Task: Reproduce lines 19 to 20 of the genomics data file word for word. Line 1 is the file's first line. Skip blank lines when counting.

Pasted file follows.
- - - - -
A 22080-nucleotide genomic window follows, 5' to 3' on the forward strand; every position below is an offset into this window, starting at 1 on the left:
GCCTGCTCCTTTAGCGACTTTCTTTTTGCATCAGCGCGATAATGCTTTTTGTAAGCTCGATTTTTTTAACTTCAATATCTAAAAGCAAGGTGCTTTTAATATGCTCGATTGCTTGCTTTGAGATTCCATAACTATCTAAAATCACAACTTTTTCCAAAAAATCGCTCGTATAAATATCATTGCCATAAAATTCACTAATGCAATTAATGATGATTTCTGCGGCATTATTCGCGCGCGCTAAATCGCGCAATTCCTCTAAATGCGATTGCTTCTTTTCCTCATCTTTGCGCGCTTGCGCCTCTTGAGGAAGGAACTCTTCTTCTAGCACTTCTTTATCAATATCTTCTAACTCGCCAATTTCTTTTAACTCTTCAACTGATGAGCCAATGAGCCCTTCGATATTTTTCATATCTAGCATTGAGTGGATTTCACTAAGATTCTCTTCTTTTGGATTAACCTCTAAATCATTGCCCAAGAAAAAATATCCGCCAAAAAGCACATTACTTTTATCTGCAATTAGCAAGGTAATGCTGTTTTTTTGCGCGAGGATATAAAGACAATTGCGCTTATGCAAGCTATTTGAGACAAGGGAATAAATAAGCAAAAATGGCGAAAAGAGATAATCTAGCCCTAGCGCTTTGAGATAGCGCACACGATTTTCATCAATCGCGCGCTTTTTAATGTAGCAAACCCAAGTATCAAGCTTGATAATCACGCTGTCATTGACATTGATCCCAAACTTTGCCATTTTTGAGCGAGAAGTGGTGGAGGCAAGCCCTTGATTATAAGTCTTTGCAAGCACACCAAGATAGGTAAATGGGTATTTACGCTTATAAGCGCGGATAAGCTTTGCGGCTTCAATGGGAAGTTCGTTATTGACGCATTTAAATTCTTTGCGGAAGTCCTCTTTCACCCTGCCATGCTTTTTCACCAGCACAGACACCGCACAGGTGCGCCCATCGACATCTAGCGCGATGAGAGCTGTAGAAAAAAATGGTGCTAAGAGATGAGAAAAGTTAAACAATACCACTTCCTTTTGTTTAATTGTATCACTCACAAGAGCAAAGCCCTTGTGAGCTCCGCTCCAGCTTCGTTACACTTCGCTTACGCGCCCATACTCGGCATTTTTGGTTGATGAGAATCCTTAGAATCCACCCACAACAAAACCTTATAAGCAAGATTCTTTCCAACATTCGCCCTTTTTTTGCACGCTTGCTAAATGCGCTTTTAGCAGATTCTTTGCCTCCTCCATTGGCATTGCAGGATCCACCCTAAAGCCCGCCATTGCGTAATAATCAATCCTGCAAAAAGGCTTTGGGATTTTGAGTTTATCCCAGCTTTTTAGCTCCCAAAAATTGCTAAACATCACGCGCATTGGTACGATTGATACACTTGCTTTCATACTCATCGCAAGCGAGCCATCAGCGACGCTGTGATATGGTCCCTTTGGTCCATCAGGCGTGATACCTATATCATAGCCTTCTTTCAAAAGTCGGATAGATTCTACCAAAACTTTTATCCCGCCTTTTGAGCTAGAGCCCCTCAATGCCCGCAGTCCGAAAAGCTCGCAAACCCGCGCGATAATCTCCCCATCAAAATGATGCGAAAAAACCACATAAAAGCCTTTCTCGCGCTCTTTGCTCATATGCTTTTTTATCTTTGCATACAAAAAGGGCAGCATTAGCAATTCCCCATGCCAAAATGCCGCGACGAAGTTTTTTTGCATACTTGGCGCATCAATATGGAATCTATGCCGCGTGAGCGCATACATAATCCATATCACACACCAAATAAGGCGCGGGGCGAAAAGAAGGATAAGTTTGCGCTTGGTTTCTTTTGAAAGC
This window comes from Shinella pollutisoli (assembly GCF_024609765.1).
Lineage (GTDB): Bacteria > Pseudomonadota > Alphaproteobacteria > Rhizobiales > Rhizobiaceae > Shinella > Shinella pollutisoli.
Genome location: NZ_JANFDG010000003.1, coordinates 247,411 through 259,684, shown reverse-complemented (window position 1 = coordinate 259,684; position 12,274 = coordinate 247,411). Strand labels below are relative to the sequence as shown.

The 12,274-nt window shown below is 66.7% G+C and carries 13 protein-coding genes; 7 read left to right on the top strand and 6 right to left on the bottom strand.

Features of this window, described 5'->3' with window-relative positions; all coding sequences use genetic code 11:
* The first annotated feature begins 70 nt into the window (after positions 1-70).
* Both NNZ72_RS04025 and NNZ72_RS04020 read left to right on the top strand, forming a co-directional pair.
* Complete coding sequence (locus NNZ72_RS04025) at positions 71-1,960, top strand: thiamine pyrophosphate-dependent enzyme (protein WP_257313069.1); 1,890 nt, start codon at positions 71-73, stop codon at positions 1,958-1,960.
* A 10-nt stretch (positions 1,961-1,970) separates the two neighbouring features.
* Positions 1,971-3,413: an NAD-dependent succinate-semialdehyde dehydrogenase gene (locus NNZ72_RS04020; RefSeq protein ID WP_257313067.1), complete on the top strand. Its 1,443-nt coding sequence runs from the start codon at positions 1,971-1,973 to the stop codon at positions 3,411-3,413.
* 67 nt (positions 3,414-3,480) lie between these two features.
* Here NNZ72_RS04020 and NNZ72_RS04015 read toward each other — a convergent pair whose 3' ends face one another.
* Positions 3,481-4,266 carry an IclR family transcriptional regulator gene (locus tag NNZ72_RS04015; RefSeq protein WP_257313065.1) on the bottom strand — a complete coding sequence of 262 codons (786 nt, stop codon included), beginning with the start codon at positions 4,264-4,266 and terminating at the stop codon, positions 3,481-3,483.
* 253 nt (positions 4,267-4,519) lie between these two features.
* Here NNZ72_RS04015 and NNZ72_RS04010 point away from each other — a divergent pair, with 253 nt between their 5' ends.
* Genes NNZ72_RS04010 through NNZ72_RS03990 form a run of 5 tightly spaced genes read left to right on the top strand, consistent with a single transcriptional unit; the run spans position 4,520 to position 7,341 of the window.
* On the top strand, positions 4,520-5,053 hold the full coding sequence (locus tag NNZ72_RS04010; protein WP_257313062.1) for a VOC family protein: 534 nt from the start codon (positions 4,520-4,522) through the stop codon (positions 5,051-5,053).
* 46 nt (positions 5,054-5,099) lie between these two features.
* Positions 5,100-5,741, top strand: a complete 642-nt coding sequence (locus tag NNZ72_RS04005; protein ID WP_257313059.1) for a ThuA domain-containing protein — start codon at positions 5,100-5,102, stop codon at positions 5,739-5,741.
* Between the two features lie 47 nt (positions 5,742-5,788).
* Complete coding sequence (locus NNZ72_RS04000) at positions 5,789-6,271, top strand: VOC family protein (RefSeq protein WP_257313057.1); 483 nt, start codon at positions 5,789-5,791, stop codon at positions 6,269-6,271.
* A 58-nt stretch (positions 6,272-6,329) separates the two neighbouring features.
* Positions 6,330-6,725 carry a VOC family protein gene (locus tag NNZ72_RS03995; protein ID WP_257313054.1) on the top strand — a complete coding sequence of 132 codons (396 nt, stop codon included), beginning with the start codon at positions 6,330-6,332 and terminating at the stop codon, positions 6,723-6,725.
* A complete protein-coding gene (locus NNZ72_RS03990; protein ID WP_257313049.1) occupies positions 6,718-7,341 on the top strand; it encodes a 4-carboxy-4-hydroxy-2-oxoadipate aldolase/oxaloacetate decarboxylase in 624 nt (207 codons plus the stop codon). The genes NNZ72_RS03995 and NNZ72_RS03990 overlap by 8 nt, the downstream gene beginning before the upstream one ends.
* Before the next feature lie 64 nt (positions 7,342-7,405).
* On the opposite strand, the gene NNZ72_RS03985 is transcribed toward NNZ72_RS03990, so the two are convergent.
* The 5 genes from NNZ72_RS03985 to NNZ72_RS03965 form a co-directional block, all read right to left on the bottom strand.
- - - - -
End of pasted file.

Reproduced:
* On the top strand, positions 4,520-5,053 hold the full coding sequence (locus tag NNZ72_RS04010; protein WP_257313062.1) for a VOC family protein: 534 nt from the start codon (positions 4,520-4,522) through the stop codon (positions 5,051-5,053).
* 46 nt (positions 5,054-5,099) lie between these two features.